Both the liberalization of global trade and the weakening of politics have a crucial impact. Globalization has revolutionized economics and politics, with major consequences for traditional institutions. But while it has created unprecedented gains in economic growth and living standards, the benefits have not been evenly distributed. Moreover, globalization no longer seems capable of generating gains for those outside the economic and political elite. As a result, there is a strong political backlash against it, expressed most visibly in hostility to liberal migration regimes and to European integration. Cosmopolitanism is now challenged by rising xenophobia, motivated by new insecurities about national identity and belonging.
At the same time, just as globalization and liberalization place new strains on the social and economic fabric of western states, political institutions appear less capable of dealing with these adversities. A 24-hour media cycle and the scrutiny of social media have made politics more transparent, but also more vulnerable to attack. The public mistrust of politicians and political institutions has weakened their legitimacy, as evidenced in lower turnouts at national elections. Voters demand quick results, even though achieving political change too often requires what the German sociologist Max Weber once described as “the strong and slow boring of hard boards.” Moreover, confidence in EU institutions has never been lower. As governments confront increasingly global challenges, they lack transnational mechanisms that can deal with interdependence while ensuring democratic legitimacy and consent.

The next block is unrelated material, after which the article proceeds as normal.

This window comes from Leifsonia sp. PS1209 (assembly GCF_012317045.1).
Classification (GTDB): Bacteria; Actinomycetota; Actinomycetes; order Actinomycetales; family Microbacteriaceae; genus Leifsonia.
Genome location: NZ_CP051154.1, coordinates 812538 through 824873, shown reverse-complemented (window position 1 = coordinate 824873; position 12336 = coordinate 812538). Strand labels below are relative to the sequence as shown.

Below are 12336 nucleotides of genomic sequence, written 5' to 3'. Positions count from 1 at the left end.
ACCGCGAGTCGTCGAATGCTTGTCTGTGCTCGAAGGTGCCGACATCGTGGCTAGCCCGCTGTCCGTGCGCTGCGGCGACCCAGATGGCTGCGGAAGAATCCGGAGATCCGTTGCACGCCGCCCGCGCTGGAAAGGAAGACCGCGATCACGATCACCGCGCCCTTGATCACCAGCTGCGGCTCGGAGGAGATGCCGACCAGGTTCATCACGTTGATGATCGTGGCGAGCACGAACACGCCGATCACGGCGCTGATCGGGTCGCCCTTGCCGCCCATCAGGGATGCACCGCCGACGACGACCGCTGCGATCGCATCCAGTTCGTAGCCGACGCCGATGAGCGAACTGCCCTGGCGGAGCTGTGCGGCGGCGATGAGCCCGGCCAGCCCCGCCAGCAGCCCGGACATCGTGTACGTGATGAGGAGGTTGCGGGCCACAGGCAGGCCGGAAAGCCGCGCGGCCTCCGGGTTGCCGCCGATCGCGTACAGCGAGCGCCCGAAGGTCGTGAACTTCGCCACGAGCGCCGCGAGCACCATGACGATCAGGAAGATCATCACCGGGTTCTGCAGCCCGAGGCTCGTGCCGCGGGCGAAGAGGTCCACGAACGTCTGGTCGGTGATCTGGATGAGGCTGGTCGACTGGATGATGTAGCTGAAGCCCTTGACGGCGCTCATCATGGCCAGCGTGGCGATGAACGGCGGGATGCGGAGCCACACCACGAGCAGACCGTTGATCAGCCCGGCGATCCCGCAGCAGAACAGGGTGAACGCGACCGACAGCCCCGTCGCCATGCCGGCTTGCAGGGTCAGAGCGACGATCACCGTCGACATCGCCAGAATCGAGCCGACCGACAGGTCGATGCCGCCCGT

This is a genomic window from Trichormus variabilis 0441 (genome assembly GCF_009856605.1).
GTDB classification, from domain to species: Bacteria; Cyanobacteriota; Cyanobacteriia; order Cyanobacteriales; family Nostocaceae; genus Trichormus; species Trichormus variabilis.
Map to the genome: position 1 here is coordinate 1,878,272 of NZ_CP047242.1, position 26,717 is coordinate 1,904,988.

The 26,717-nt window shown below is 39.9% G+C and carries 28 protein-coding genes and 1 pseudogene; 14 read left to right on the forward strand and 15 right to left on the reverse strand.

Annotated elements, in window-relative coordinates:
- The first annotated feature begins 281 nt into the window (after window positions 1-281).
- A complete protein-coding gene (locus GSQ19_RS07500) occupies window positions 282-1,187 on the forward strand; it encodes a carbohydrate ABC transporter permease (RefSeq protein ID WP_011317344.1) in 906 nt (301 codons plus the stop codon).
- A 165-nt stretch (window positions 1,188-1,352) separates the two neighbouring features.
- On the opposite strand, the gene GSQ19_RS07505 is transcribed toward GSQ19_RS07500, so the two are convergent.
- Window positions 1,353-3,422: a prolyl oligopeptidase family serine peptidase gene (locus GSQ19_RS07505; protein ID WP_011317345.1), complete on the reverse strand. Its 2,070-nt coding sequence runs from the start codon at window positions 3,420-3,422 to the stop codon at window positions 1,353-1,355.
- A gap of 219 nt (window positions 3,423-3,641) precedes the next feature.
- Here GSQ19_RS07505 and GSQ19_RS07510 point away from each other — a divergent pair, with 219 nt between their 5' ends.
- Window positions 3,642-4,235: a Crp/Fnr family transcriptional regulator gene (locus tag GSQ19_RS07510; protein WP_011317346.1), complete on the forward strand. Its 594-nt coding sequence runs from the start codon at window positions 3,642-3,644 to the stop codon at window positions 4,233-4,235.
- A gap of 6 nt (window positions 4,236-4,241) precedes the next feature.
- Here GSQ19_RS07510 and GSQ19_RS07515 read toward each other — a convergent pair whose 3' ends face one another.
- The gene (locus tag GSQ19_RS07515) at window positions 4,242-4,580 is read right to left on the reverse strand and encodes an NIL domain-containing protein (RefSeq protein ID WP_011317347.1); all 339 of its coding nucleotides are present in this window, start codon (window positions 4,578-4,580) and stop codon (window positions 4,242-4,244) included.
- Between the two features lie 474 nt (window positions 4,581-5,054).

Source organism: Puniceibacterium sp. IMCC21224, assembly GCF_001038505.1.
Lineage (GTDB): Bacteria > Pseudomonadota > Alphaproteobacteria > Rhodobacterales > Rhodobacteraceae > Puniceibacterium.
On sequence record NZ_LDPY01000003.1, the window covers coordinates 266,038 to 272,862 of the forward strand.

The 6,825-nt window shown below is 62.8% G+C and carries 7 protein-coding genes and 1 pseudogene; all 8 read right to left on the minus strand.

The decline of social democratic politics, combined with the rise of globalization and the weakening of representative democracy, have long-term implications for the future of social democracy throughout Europe, as well as for Europe’s political left.
What, then, are the structural weaknesses that undermine the performance of social democratic parties? Shortly before the turn of the millennium, the late sociologist Ralf Dahrendorf famously wrote of the “end of the social democratic century.” For him, the Third Way and other “revisionist” projects were merely desperate, and largely fruitless, efforts to remain relevant in a transformed political landscape. This view resonates with those who believe that social democracy’s mission has been accomplished, given that today’s center-left programs form part of any mainstream political menu. Hence, there is no longer anything specific or challenging about social democracy to the status quo.